Be Ready for New Career Opportunities

While the severity of the current downturn has been a surprise, equally surprising is the state of denial we see from many people about how tough it really is and how much tougher it will get before the economy improves.

We at Diamond Staffing Solutions have been baffled by the number of candidates who refuse to consider potential new career opportunities or who don’t have a current resume to send to us right away. Many positions we fill for jewelry clients are time-sensitive, and we’ve seen candidates miss opportunities because they couldn’t provide a current resume or waited too long to give us one. The most common excuses are: “I never needed a resume before” and “I don’t have time to update my resume.” In this economic climate, candidates need to be prepared for anything. Consider the following tips.

  1. Always keep your resume updated, and always have several with you. This is especially important when traveling for business and attending trade shows, seminars, and other industry events. You never know who you’ll be sitting next to on a plane, in a meeting, or at a cocktail party. In addition, always have with you a digital version on disk.

  2. Be loyal, but be prepared. We’ve seen candidates lose out on career opportunities because they were “happy where they are” and “not ready to make a move.” Loyalty to an employer is admirable, but in a tough market, companies can file for bankruptcy, close stores, restructure, cut staff, or be acquired with little or no warning. Everyone should keep their options open and at least consider opportunities that arise. So far this year we’ve had more than 100 calls from past candidates who were not interested when we presented them with a great career opportunity but have since been laid off.

  3. Don’t wait for a call. Some candidates apparently believe they’ll hear from jewelers “who have heard they’re in the market for a job.” They won’t.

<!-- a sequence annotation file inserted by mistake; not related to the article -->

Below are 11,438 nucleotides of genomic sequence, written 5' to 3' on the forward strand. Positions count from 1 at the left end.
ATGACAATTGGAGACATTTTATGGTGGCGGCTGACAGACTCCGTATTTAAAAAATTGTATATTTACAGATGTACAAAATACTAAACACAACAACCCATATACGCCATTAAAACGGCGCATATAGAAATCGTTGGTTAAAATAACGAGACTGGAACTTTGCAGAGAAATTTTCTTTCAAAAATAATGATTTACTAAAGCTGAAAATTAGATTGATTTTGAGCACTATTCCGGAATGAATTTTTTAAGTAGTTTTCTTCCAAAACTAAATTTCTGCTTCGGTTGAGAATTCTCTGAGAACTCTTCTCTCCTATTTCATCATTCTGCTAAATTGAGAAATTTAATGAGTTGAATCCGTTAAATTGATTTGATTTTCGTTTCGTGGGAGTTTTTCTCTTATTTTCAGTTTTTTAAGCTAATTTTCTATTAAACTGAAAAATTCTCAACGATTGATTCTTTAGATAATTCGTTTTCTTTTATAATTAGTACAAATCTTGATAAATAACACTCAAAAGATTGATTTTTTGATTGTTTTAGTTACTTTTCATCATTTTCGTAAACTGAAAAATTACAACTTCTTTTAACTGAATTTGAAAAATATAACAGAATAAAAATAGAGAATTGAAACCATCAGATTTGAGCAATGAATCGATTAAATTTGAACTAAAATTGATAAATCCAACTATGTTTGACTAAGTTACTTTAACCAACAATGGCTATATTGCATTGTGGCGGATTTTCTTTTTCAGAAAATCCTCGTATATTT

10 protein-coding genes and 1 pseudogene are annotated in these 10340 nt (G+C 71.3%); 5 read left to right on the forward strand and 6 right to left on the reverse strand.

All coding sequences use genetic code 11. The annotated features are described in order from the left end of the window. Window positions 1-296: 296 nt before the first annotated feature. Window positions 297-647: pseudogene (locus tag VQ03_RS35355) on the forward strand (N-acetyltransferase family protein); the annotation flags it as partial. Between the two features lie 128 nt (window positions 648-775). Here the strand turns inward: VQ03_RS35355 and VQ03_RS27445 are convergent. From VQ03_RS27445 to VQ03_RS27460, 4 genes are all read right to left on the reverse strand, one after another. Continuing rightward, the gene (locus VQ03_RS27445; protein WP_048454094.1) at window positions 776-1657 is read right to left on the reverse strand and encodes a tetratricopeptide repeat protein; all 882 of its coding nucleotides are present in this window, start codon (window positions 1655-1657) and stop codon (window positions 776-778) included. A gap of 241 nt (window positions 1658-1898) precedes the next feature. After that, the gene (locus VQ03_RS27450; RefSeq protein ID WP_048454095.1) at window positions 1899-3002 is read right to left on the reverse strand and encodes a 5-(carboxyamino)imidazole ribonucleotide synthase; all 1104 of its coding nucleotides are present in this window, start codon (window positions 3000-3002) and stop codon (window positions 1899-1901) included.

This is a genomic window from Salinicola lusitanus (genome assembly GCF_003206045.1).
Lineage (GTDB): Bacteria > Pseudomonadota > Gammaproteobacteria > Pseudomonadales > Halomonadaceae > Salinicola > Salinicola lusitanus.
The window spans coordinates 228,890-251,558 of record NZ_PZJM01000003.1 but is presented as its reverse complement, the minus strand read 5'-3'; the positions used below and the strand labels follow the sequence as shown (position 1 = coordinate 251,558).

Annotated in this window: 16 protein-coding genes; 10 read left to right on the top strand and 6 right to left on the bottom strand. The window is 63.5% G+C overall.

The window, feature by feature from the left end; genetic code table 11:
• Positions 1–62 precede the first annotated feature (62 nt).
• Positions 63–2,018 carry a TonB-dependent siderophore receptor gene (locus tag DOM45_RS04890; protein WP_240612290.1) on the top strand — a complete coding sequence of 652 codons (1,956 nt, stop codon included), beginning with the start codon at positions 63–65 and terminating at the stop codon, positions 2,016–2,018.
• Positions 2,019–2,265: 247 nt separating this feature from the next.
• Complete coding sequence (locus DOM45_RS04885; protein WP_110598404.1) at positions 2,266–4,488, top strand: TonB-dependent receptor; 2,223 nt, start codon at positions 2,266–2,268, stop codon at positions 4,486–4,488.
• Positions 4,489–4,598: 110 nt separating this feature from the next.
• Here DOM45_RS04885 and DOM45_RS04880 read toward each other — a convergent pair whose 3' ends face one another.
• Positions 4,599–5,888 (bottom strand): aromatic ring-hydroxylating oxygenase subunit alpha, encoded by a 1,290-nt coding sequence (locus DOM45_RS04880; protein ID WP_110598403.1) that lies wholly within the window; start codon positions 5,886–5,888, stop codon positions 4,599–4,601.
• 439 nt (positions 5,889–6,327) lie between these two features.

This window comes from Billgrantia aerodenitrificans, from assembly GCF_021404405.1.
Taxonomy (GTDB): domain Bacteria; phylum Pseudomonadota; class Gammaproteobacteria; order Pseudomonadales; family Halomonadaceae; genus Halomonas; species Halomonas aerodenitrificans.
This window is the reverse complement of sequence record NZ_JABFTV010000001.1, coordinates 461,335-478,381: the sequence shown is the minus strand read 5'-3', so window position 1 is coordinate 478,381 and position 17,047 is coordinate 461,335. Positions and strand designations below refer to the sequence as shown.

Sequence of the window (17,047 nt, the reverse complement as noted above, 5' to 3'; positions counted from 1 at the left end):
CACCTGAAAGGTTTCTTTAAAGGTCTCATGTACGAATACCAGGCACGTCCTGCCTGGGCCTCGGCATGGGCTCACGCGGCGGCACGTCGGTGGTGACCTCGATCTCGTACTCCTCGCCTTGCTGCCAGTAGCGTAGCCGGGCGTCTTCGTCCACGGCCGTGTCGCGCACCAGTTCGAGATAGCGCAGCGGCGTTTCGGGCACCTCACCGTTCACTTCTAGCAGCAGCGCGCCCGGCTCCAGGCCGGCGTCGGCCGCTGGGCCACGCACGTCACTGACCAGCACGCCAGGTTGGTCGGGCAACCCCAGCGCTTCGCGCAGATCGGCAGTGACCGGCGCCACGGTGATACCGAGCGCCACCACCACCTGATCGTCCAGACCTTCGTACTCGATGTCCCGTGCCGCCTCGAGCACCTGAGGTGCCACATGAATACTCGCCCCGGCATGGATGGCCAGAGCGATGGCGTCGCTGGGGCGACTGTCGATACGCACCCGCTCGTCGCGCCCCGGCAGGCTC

4. No matter what, always be courteous. It’s amazing how rude some candidates are to us. We understand they may not be able to talk when we call; we’re trained to work around such situations and keep our searches confidential. They need only tell us they’re busy and provide a cell phone number and a time to call. Being rude to the recruiter won’t help them when the recruiter reports back to clients with top candidate selections. And even if a candidate isn’t interested in what’s available now, it makes no sense to burn bridges, because there may be appropriate opportunities later. Build relationships with recruiters; help us and we will help you.

  5. Remember: It’s easier to get a job when you have a job. It’s an adage but it’s true. If you start hearing rumors about layoffs or you get other signals that your position, department, or the company itself is in jeopardy, start looking for a new position immediately. Don’t depend on longevity or seniority. We’ve heard from numerous industry veterans with 25—30 years of experience (most or all with one employer) who never dreamed they would be laid off yet are now out of a job.

  6. Lower your expectations—to start. The luxury of multiple job offers is over for at least a year or so. A job seeker may have to take a position for which she’s overqualified or agree to a smaller salary than before. She may have to relocate or accept a longer commute. However, although it’s an employer’s market, candidates are still in charge of their own career destinies. It’s up to new hires to prove themselves to a new employer. Top performers are always at a premium, and they tend to move up quickly in terms of money and responsibility, regardless of the state of the market.